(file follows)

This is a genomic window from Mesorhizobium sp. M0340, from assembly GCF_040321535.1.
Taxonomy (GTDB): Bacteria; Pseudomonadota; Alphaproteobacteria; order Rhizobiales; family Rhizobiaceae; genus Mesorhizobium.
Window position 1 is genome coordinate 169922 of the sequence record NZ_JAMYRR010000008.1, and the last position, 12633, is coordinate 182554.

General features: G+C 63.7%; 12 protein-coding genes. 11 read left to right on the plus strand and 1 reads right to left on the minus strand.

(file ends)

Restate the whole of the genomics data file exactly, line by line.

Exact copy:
This is a genomic window from Mesorhizobium sp. M0340, from assembly GCF_040321535.1.
Taxonomy (GTDB): Bacteria; Pseudomonadota; Alphaproteobacteria; order Rhizobiales; family Rhizobiaceae; genus Mesorhizobium.
Window position 1 is genome coordinate 169922 of the sequence record NZ_JAMYRR010000008.1, and the last position, 12633, is coordinate 182554.

General features: G+C 63.7%; 12 protein-coding genes. 11 read left to right on the plus strand and 1 reads right to left on the minus strand.